Nursing on the Go: Tips for Aspiring Travel Nurses

Nurses are rarely short on options when it comes to building a career. Not only can they select their preferred healthcare focus from a long list of nursing specialties, they are in such high demand that there are more nursing job openings than there are nurses. One career option nurses have been enjoying for the past three decades, while also providing a convenient solution to hospital staffing shortages, is travel nursing.

Travel nurses typically provide the same professional healthcare services as other nurses within their specialty, but travel nurses are employed on a temporary, contracted basis by an independent staffing agency. They accept travel assignments to practically anywhere in the country that can last between eight to 52 weeks long, though 13-week commitments are most common. Staffing agencies vary, but most provide attractive accommodations and benefits for travel nurses, including free housing, competitive pay, insurance coverage, retirement plans, and continuing education.

Not too shabby, huh? If you’re considering travel nursing for your next career move, below are some important facts you’ll need to know about entering the profession, along with tips that will help ensure your journey is smooth and fulfilling.

About Recruiters

Upon joining a staffing agency, a travel nurse works with a recruiter to set up an account, which keeps on record copies of current legal documents, qualifications, contact info, travel and work preferences, etc. This account serves as a basis for all negotiated contracts. Sometimes nurses work with several recruiters to manage various aspects of their account, but they often maintain correspondence with one designated recruiter to help simplify the process. The quality of a nurse’s relationship with his or her recruiter can make or break a nurse’s travel experience.

TIPS:  During your first meeting at the agency, pay close attention to your rapport with the recruiter and ask yourself if this person is someone you can fully trust to manage your account to your satisfaction. This individual will be negotiating the conditions of your livelihood numerous times throughout your career. Ask the recruiter several questions so you can get a sense for his or her competence and willingness to respond to your needs.

About Contracts

A travel nurse’s contract is his or her lifeline, and the truth is that any contracted employment period is typically only as satisfying as the terms stated in the fine print of a contract. A nurse should never make any assumptions about what will transpire during an assignment before signing a contract – there is no such thing as leeway in a contract. Experienced travel nurses advise healthcare professionals who are new to a travel career to read every portion of a contract carefully so adjustments can be made and surprises avoided. With experience, nurses begin to discover a variety of perks worth adding into a contract, and their influence over the final terms is more prevalent.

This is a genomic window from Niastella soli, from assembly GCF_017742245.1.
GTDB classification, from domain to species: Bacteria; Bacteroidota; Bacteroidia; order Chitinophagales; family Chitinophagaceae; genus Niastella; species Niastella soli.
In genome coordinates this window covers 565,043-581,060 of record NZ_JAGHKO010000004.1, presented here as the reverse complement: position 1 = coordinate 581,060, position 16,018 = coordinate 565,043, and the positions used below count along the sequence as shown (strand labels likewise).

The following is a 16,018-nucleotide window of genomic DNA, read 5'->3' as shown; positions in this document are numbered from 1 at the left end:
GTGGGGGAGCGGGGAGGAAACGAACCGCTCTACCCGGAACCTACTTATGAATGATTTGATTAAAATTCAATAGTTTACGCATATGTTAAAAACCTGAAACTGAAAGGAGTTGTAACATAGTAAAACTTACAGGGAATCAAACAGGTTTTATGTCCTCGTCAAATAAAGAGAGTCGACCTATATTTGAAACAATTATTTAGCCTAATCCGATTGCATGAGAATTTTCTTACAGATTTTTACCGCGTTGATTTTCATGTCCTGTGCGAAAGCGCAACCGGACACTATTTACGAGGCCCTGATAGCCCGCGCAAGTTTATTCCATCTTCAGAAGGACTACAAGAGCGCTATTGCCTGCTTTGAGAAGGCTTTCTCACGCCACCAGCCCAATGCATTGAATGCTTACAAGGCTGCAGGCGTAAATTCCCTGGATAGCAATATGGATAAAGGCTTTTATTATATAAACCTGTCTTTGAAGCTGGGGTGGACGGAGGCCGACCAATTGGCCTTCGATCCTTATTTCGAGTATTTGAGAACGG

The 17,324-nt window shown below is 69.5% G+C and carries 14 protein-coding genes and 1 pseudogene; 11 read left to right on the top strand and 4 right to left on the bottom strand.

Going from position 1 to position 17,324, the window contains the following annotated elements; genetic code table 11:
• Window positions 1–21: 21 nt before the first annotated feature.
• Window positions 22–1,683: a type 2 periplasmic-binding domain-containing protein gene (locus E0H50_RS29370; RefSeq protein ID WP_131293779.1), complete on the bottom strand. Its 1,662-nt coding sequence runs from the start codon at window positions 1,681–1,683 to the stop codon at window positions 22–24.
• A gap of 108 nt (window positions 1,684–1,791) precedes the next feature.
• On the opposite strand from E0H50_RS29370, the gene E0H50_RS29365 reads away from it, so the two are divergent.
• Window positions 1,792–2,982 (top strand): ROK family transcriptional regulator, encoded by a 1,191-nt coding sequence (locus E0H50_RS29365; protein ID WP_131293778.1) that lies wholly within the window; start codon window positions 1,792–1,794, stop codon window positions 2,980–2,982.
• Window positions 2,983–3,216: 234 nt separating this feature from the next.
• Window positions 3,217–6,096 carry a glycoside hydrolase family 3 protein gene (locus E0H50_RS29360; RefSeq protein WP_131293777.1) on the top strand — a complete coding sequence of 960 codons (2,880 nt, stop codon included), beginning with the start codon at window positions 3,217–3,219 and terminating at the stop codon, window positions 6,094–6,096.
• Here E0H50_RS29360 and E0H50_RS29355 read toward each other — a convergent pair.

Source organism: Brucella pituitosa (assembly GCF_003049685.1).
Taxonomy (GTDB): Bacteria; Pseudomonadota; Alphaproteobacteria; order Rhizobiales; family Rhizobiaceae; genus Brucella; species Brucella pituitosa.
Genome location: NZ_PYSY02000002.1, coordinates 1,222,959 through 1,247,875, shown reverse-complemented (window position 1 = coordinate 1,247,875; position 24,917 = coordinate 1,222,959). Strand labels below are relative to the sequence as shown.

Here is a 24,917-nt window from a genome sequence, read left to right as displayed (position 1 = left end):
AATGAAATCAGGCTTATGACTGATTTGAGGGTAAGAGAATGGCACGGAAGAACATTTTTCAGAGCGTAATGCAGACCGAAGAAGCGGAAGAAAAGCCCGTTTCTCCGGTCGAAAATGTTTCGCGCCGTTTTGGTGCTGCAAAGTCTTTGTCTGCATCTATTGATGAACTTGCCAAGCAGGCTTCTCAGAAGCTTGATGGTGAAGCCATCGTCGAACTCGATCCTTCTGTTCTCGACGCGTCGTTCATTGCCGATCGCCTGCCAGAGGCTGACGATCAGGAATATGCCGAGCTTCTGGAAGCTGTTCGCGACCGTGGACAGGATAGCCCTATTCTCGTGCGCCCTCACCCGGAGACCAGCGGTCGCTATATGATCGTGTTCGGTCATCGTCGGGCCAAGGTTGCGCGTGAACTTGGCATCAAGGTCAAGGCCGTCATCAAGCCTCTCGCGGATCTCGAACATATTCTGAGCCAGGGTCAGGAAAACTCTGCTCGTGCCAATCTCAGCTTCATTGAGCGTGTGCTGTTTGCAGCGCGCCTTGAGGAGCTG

TIPS: If you have a specific need, such as time off, expect having such a request granted only when it is spelled out in your contract. Verbal agreements and handshakes are worthless. Also, double check the conditions of your on-call pay rate – it usually changes with each assignment. And be aware of any reimbursement penalties for early termination of your contract.

About Housing

A travel nurse relies on having a comfortable abode to catch up on rest and enjoy life away from work, regardless of the contracted time commitment. Without satisfactory accommodations, a he or she may come to resent an assignment. Most recruiters understand this basic need for comfort and security, and will work hard to ensure such needs are satisfied. But nurses need to stay involved with the housing details within the contract, as they can often negotiate the terms based on their personal preferences. Most staffing agencies provide several housing options to nurses, including various amenities, convenient locations close to the assigned work facility, accommodations for pets and family, or a stipend nurses can apply toward the housing arrangement of their choosing.

TIPS:  It’s important you research the area in which you would be living well enough in advance of accepting an assignment. In the event you find the housing offered unacceptable, negotiate a better arrangement into your contract. If you’re left dissatisfied with your housing negotiations, accept the housing stipend and research your options independently until you locate fitting accommodations.

Final Advice

There are numerous staffing agencies out there, so you can afford to be selective. Many travel nurses create accounts with multiple agencies as a way of having more appealing assignment options from which they can choose. Nurses who employ this strategy can also compare the quality of service among various recruiters, which will always remain a vital factor when seeking this line of work. Bottom line: do your research and stay active with contract negotiations. As long as you articulate your needs and desires for a travel assignment, you can look forward to every bit of professional growth and personal reward that comes from a travel-nursing career.

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